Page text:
[Eds.: The lovely Natalie is back with us today as a guest blogger, having recovered from the travesty that was Indian Pudding Day.]

Bavarian Cream Pie is one of those retro throwback foods that one hears about and is in the collective consciousness, sort of like fruitcake or aspic salad. [Ed:would that maybe make it “Bavarian Creme Pie??] I suspect it is significantly yummier than aspic, though.  Bavarian Cream Pie is simply Bavarian cream/creme Bavaroise in a pie shell (pastry or cookie crumb).  Bavarian cream, in turn, is a cooked egg custard, thickened with gelatin.  It is often flavoured with liqueur.  Bavarian cream can be served in many formats other than pie, including in individual cups, simply turned out of a fluted dish onto a plate, or as a filling for cakes and donuts.

Bavarian cream is most likely not German after all.  It was likely invented by the Swiss, and named after a visiting German dignitary to whom it was presented. [Ed.: First chocolate, then cheese, now yummy (likely boozy) custard. I really need to go visit Switzerland!]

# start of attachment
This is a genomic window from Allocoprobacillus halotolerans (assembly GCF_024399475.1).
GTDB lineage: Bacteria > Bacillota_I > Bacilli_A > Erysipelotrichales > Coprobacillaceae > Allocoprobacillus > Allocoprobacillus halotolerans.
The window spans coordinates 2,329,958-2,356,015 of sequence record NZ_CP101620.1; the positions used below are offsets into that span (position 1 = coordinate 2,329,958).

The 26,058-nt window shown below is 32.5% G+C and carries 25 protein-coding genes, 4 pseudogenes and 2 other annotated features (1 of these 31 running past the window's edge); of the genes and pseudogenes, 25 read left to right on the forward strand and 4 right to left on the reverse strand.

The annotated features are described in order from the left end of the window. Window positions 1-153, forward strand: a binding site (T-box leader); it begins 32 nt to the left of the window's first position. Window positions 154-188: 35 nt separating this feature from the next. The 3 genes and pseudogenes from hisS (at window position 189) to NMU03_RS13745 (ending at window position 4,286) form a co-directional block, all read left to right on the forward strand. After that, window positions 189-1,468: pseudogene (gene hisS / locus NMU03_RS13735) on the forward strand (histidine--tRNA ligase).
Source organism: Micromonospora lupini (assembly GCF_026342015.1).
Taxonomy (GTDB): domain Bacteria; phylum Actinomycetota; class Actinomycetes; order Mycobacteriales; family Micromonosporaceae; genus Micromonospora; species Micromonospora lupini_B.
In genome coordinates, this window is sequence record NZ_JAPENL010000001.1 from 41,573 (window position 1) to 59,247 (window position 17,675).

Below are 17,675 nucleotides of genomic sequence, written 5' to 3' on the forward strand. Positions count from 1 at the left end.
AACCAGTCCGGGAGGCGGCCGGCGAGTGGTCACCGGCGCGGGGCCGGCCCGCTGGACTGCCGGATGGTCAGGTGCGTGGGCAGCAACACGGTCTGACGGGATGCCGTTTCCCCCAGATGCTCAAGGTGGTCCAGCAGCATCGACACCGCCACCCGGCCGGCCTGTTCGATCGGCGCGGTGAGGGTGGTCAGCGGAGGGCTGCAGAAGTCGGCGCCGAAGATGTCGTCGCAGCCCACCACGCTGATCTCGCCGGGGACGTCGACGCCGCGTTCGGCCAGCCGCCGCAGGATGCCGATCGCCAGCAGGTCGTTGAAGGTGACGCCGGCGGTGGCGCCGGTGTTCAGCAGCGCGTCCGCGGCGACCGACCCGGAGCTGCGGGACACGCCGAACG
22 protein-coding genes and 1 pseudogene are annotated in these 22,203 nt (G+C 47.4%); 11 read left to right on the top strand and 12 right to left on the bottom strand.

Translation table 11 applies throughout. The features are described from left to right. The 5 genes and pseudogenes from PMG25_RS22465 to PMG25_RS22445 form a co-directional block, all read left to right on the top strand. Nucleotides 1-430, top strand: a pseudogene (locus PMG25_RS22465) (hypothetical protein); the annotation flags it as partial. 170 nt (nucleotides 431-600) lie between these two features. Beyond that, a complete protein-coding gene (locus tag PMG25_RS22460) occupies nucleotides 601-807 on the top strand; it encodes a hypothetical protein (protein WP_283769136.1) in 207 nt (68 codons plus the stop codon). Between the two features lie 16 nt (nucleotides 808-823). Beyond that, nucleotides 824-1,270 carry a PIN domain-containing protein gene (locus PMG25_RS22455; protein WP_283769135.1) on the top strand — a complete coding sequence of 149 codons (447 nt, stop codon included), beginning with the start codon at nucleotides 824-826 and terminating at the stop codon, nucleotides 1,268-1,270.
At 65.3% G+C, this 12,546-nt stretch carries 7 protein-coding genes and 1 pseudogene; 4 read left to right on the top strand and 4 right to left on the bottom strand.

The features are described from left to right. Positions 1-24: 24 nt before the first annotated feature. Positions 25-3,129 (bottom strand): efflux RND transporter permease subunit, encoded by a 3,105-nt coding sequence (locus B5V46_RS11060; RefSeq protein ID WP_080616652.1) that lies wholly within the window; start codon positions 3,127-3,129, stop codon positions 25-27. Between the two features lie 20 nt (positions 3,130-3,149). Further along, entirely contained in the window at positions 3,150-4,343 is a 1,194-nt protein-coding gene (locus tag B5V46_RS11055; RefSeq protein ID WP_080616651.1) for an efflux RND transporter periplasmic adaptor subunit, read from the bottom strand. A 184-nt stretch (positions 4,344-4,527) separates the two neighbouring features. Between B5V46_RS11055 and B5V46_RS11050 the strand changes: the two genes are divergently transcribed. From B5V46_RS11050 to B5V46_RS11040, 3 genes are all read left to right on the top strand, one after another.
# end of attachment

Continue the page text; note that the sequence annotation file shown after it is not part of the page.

Bavarian cream pie is a bit of a strange choice for late November in North America, as it is most often a summer dessert flavoured with fruit and served with coulis.  However, there are many, many variations on the recipe, some of which would be appropriate for a US Thanksgiving dessert – for instance, Martha’s Eggnog Bavarians with bourbon (yum!) could be turned into Eggnog Bavarian Cream Pie by putting the cream into a graham cracker crust.  Another wintery variation would be a citrus cream, with candied citrus peel for decoration.  A gingerbread or pumpkin cream would also be most delicious.

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